Jeremy Corbyn ally warns him to back second referendum in outspoken attack on his leadership
A close ally of Jeremy Corbyn has warned him that his supporters are deserting him over Labour's failure to wholeheartedly back a second EU referendum.
In an outspoken attack at a meeting of Labour MPs and peers, Marie Rimmer - who backs a so-called people's vote - said that even she had found it difficult to vote for the party at last month's European elections.
Speaking directy to Mr Corbyn, she said: "People who have supported and worked with you for years are turning away from you. The leadership’s not there."
Ms Rimmer, the MP for St Helens South, urged the Labour boss to ignore the advice of his closest aides on Brexit and instead respond to what the party's members want.
One MP told PoliticsHome: "Marie Rimmer and Corbyn’s parliamentary privae secretary, Kate Hollern, are inseparable - best friends. It shows how much trouble he is in."
Her comments came at a bad-tempered meeting of the Parliamentary Labour Party, the first Mr Corbyn has attended since Labour's disappointing performance at the European elections.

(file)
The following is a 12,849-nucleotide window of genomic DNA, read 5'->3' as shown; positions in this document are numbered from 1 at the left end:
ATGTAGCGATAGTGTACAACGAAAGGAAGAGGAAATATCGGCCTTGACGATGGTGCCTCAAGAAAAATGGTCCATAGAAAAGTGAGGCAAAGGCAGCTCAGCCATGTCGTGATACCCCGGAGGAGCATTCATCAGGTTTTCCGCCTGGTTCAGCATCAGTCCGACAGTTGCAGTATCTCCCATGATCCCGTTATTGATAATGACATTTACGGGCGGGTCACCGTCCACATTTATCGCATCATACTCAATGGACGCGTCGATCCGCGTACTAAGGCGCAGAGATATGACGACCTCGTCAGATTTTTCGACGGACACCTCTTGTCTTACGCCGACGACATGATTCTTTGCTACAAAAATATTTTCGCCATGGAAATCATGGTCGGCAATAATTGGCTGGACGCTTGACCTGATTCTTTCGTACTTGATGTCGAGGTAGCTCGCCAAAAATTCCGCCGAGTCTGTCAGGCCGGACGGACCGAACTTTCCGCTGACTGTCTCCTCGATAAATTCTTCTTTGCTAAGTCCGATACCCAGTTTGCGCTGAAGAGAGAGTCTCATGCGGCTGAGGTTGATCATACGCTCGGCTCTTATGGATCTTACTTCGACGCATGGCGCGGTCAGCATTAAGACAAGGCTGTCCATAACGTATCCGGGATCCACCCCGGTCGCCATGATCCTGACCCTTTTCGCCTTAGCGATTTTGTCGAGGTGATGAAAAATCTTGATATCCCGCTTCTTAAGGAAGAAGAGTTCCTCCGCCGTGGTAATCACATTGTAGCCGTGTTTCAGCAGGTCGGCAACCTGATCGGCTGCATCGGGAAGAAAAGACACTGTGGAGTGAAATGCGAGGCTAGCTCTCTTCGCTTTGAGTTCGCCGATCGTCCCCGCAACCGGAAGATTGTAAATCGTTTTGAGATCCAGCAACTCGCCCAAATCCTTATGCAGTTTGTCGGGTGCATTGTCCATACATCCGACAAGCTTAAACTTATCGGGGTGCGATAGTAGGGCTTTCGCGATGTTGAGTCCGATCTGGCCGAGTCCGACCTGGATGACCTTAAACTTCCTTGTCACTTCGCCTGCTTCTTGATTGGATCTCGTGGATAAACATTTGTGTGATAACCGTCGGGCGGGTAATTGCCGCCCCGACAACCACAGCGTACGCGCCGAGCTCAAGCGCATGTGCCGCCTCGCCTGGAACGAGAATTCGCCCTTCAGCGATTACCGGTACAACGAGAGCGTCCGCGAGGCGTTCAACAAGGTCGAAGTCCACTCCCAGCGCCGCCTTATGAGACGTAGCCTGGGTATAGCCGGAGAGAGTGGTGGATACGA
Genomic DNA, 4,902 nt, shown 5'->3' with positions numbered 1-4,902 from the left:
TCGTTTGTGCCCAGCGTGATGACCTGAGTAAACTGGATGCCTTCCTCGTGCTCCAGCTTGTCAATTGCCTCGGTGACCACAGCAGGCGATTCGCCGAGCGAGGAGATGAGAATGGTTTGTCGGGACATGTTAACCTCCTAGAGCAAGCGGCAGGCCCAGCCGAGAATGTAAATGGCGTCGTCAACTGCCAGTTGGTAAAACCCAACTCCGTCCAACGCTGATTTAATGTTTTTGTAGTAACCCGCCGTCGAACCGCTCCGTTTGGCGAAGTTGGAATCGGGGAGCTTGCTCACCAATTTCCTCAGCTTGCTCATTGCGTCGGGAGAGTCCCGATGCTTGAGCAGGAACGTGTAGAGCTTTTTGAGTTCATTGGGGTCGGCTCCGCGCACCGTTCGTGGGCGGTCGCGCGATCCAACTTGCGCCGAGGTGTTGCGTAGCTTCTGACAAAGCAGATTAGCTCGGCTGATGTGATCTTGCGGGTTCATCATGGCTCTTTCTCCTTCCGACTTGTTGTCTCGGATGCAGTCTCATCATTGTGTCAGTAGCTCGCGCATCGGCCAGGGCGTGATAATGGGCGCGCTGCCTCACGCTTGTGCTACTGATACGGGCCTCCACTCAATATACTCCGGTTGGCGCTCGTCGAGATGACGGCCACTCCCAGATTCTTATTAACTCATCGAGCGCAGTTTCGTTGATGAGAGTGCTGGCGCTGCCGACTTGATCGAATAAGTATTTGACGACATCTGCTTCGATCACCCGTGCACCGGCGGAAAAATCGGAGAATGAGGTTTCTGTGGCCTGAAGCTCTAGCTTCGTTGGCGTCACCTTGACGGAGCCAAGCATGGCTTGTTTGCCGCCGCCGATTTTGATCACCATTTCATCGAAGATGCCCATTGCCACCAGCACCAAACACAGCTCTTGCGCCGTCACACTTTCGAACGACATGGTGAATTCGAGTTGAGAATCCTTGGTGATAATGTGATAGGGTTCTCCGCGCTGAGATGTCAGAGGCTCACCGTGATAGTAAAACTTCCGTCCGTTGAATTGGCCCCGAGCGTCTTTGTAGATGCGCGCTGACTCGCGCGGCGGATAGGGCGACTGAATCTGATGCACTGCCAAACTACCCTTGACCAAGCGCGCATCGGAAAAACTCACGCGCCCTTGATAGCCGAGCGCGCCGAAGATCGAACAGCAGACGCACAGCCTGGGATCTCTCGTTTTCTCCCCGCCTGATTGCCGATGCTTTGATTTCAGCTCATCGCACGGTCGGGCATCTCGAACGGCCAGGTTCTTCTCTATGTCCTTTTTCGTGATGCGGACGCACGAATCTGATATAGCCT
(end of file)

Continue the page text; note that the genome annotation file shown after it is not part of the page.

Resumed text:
Hove MP Peter Kyle, who also supports a second referendum, asked Mr Corbyn: "What is the plan? We need to know you have a plan and a strategy to lead us out of the mire."
Earlier, the Labour leader had indicated that he was not prepared to shift the party's Brexit strategy, which is to push for a general election rather than another referendum.
He said: "To break the Brexit deadlock, we need to go back to the people. Let the people decide the country’s future, either in a general election or through a public vote on any deal agreed by Parliament."
The Labour leader also came under attack from his MPs over the party's response to anti-semitism and sexual harassment of women.
Stoke MP Ruth Smeeth accused Mr Corbyn of allowing "institutional anti Jewish racism on your watch" and added: "Jeremy, what are you doing."
And Birmingham Yardley Jess Phillips told the meeting that complaints made by women about harassment are not dealt with properly because "people get protected if they are part of the cult of Corbyn".
One Labour MP said it had been the "worst" PLP meeting he had ever attended.
"On Brexit, anti-semitism and sexual harassment he has no idea how to respond or deal with it, just the repetition of tired old cliches," they said.
But a Labour source said: "The PLP is generally quite a robust meeting - I wouldn't say that tonight was more robust than many others.
"The PLP is very passionate about lots of issues, not just about Brexit. That's what you would expect and they want to be able to raise issues they disagree with and want Jeremy to respond to."